Ready, Willing and Able (1937)

(Image via Film Affinity)

(Image via Film Affinity)

Barry Granville (Ross Alexander) and Pinky Blair (Lee Dixon) are writers and wannabe theatrical producers.

They’ve had trouble scrounging up funding for their latest production, but they’re finally able to secure a backer… who will give them the dough as long as they hire British actress Jane Clarke (Winifred Shaw) to take on the starring role.

J. Van Courtland (Allen Jenkins) is a theatrical agent, and learns of Pinky and Barry’s deal just after they make it. Desperate to get a piece of the pie, he heads to meet the ship he believes is bringing Jane Clarke to the city.

Courtland instead meets an American girl also named Jane Clarke (Ruby Keeler), and immediately signs her to a contract, mistaking her for the actress. Jane is a college student but has acting dreams, so she considers it a stroke of fate, after some convincing from her friend Angie (Carol Hughes).

But aside from the fact that she isn’t the Jane Clarke they were expecting, there’s another problem for American Jane: she can dance, but she can’t sing, and the production is a musical!

Ray Enright directs 1937’s Ready, Willing and Able. The film was written by Jerry Wald, Sig Herzig, and Warren Duff, featuring music by Johnny Mercer and Richard Whiting. It is notable as the final film of Ross Alexander, who committed suicide prior to the film’s release at the age of 29.

As is true of many of Ruby Keeler’s films, Ready, Willing and Able is a great example of breezy, light, musical fluff. It offers a few laughs, but not a total riot. A few moments of drama, but no conflict too serious. It’s one of those films you can sit back, relax, and not think too much about while watching.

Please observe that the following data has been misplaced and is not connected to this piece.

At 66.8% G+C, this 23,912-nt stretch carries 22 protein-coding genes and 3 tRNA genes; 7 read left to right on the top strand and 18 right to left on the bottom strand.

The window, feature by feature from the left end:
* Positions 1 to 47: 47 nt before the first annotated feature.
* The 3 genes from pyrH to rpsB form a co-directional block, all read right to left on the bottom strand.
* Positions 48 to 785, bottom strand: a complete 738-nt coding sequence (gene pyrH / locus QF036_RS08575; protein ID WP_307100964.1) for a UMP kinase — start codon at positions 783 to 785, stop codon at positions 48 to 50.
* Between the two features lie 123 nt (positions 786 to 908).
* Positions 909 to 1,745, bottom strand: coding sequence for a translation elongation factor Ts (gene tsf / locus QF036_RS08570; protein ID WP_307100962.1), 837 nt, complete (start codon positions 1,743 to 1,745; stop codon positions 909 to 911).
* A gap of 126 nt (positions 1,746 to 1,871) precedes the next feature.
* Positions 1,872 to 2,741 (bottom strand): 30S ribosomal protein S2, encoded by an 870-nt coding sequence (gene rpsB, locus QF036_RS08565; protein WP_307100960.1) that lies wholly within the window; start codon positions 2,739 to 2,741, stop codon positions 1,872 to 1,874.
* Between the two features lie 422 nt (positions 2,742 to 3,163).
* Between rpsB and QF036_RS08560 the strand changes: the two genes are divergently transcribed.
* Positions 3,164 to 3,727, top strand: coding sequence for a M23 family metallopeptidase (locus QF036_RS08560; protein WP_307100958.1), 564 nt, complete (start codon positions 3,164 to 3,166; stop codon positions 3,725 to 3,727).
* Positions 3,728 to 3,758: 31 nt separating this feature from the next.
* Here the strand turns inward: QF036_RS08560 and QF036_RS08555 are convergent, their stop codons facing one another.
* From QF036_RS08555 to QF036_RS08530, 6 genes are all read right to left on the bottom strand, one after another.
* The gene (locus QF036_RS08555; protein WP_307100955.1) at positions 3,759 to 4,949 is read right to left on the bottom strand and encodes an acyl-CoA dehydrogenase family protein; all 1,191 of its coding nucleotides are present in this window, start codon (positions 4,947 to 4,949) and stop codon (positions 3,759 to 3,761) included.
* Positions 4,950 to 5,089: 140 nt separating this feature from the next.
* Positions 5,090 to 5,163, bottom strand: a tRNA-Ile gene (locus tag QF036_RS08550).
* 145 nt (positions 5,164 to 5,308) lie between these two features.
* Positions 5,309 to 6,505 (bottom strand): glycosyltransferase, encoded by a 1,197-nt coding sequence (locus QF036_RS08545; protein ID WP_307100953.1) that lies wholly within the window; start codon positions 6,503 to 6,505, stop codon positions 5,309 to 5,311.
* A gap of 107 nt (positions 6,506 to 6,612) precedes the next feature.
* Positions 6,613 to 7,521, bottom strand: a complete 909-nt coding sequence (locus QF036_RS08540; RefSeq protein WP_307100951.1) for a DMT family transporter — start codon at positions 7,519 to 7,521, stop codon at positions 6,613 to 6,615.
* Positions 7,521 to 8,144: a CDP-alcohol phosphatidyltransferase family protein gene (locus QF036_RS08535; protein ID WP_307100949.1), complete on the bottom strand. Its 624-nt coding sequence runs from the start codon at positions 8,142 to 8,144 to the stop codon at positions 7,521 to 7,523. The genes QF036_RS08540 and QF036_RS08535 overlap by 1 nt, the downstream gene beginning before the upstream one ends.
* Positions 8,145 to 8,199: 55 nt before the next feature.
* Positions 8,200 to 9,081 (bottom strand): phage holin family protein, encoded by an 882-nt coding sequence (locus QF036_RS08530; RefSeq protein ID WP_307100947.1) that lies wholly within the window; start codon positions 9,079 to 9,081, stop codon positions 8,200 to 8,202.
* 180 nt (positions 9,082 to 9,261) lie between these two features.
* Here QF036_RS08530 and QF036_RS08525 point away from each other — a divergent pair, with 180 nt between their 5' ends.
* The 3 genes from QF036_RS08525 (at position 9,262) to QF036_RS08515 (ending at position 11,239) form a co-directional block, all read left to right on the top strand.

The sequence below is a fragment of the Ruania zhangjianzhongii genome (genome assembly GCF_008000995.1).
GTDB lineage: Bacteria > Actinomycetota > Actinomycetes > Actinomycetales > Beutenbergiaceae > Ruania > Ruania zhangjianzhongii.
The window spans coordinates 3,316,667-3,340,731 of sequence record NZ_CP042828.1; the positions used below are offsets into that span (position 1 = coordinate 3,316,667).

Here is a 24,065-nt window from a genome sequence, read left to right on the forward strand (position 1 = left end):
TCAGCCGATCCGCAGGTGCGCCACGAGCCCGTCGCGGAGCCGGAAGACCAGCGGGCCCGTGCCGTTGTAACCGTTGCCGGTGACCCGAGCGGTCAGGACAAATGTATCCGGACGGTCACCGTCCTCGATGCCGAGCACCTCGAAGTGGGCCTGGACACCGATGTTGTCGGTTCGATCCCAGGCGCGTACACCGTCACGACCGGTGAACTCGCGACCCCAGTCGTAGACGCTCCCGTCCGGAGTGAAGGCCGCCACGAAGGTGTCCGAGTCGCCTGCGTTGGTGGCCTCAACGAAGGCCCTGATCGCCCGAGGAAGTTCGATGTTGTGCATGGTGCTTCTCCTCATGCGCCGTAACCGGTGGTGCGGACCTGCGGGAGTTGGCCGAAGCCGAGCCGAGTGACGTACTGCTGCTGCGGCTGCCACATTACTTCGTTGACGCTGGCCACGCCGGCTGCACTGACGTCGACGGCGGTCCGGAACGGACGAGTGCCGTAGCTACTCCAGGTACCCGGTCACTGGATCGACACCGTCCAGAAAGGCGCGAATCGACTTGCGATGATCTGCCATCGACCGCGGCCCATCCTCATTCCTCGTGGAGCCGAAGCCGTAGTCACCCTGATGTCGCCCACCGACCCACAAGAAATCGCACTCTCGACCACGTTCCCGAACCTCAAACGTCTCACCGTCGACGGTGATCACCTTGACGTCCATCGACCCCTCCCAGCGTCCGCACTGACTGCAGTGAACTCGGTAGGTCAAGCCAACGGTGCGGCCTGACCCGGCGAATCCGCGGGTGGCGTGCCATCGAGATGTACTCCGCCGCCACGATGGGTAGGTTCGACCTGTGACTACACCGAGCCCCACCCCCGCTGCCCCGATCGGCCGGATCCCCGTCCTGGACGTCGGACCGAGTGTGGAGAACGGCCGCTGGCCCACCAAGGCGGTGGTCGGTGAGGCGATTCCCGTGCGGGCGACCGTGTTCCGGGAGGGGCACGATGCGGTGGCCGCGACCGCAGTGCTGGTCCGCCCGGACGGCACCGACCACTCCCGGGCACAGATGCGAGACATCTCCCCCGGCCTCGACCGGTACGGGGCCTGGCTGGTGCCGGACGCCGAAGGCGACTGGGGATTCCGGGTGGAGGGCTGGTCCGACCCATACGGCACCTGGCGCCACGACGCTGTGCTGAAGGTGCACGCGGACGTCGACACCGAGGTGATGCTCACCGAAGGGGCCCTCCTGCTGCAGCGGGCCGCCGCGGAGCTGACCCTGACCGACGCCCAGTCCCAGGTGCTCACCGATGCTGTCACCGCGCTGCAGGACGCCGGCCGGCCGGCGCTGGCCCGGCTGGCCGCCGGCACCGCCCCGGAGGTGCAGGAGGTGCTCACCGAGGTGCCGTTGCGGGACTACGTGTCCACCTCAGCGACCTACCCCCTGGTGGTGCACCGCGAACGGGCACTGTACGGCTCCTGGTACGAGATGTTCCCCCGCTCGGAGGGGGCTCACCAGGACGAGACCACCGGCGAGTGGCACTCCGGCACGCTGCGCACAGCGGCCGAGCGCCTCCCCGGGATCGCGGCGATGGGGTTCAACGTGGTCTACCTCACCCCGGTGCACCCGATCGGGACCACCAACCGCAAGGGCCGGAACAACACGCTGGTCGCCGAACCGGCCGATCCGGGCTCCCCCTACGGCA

The film has two big strengths: its cast, and the song “Too Marvelous for Words.”

“Too Marvelous for Words” is a beautiful tune, a sweet love song that reappears in the film several times. Whether spoken by Ross Alexander, sung during rehearsal, or lavishly performed in the amazing typewriter dance sequence (see below), the song is a definite highlight of Ready, Willing and Able.

(Screen capture by Lindsey for TMP)

(Screen capture by Lindsey for TMP)

Ruby Keeler is always a nice presence on screen, a talented dancer with a sweet persona. Her character is somewhat indistinguishable from many of her others, as is the film on the whole, but she’s still very much enjoyable to watch.

Smaller appearances are made by Louise Fazenda (as American Jane’s mentor, pre-Van Courtland contract) and Jane Wyman (as sassy secretary to the man financing the production). Both make nice additions to the film, however minor their roles may be.

Allen Jenkins is fun to watch, too, as is Wini Shaw. These two share a very funny meeting when London’s Jane Clarke arrives in New York. As it turns out, they have a history together. I could watch a whole film of Jenkins and Shaw battling each other!

I was most impressed, though, by Ross Alexander. He gives an energetic performance in his role of Barry, the talented but struggling co-writer of the play in which Jane Clarke is to star. Sadly, Alexander took is own life in the year of this film’s release, and it was his final role. He made less than twenty films during his time in Hollywood, a real shame since he proves himself here to be a talented fella.

Ready, Willing and Able isn’t a film you’ll remember every moment of, or want to watch over and over again, but fans of the movie musical should seek it out for a lighthearted, easy evening of movie-watching.

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